German Employment Hits Record High In 2019, But Momentum Fades

Employment growth is expected to slow this year as auto companies and car suppliers cope with weaker foreign demand and tariff disputes.

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German companies have trouble adjusting to stricter regulation following an emissions-cheating scandal

German employment reached a record high in 2019 as higher labour-market participation and increased immigration of foreign workers more than offset demographic change, the statistics office said on Thursday.

The number of people with jobs rose by 402,000, or 0.9%, to 45.3 million despite weaker economic growth last year, the office said. It grew 1.4% in the previous year.

"This means that the uninterrupted growth in employment levels that we have seen over the past 14 years is still continuing, albeit with reduced momentum," the office added.

For 2020, the government expects employment to grow less dynamically, reaching 45.4 million.

Services recorded the highest year-on-year increase, of 319,000. The number of people with jobs in manufacturing rose by 59,000. Employment in construction rose by 36,000.

The labour market boom is also helping workers get better jobs with improved social security and higher pay.

"The number of employees subject to social insurance contributions increased again, whereas the total of marginally employed people (including those employed on a low-pay or short-term basis) continued to decrease," the office said.

The figures bode well for household spending, which has been driving growth in Europe's largest economy and providing a buffer against trade-related problems and weakness in industry.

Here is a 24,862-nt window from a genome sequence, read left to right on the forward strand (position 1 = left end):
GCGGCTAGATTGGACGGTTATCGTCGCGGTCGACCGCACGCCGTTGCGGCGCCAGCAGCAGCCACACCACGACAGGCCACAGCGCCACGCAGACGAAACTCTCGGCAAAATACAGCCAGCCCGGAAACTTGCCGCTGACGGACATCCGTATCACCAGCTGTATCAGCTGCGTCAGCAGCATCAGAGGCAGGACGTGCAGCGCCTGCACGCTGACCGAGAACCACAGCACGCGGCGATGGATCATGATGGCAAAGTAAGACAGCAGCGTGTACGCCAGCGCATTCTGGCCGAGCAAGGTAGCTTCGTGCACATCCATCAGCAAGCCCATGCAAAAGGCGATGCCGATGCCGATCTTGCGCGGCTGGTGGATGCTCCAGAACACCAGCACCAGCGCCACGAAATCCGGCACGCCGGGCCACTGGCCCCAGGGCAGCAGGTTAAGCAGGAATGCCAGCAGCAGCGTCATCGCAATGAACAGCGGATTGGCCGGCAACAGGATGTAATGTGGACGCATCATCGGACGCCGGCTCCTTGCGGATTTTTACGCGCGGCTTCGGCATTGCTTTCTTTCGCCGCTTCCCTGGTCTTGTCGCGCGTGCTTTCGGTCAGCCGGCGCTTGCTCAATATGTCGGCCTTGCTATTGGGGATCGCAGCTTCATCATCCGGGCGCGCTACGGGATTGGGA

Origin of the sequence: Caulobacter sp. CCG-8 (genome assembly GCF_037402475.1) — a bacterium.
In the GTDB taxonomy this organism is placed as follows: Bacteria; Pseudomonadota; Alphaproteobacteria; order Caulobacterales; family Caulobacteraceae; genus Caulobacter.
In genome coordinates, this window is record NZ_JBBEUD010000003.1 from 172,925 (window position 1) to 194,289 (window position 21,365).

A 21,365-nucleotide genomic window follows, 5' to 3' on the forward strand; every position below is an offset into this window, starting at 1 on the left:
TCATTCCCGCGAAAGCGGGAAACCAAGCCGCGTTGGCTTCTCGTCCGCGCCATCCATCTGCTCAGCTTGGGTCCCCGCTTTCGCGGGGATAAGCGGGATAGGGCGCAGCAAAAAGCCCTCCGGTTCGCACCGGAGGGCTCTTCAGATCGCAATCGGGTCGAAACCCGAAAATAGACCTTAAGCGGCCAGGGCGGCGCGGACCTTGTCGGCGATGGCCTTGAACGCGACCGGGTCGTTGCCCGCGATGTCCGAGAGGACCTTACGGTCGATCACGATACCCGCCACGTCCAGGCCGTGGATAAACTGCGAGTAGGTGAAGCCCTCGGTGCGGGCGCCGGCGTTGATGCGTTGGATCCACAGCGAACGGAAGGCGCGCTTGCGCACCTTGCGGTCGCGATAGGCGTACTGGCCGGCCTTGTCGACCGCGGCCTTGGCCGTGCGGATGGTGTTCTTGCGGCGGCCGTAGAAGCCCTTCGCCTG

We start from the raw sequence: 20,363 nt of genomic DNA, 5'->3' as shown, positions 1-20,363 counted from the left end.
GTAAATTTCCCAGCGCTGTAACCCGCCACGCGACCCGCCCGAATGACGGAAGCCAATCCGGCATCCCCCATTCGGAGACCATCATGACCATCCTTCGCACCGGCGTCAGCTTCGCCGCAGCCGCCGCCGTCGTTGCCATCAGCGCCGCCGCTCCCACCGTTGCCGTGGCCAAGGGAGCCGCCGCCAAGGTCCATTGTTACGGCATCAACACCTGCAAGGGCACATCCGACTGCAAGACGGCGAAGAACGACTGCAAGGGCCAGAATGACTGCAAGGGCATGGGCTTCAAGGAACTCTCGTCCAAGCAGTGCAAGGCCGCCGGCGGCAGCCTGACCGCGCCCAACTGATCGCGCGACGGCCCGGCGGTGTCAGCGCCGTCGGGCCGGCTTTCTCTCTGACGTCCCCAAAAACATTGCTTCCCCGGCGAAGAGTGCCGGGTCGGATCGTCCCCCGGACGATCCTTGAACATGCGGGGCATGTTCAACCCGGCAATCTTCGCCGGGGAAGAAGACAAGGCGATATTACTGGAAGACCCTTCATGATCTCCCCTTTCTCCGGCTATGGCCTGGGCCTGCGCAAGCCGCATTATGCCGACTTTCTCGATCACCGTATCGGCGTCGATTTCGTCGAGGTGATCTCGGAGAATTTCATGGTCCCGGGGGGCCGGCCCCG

Employment growth is expected to slow this year as auto companies and car suppliers cope with weaker foreign demand and tariff disputes. They are also having trouble adjusting to stricter regulation following an emissions-cheating scandal and managing a broader shift toward electric cars.

Labour market expert Enzo Weber from the IAB institute said industry continued to struggle with sluggish demand from abroad. "But given the labor shortages, there are no serious consequences for unemployment," Weber added.

Many industrial companies are retaining staff even during difficult times out of fear they would struggle to find skilled workers once demand picks up again.

The German economy probably grew 0.5% in 2019, down from 1.5% in 2018. The statistics office releases preliminary gross domestic product growth data on Jan. 15.

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For 2020, the government forecasts 1.0% overall growth, helped by a higher number of working days. On a calendar-adjusted basis, Berlin predicts 0.6% growth this year.



(This story has not been edited by NDTV staff and is auto-generated from a syndicated feed.)

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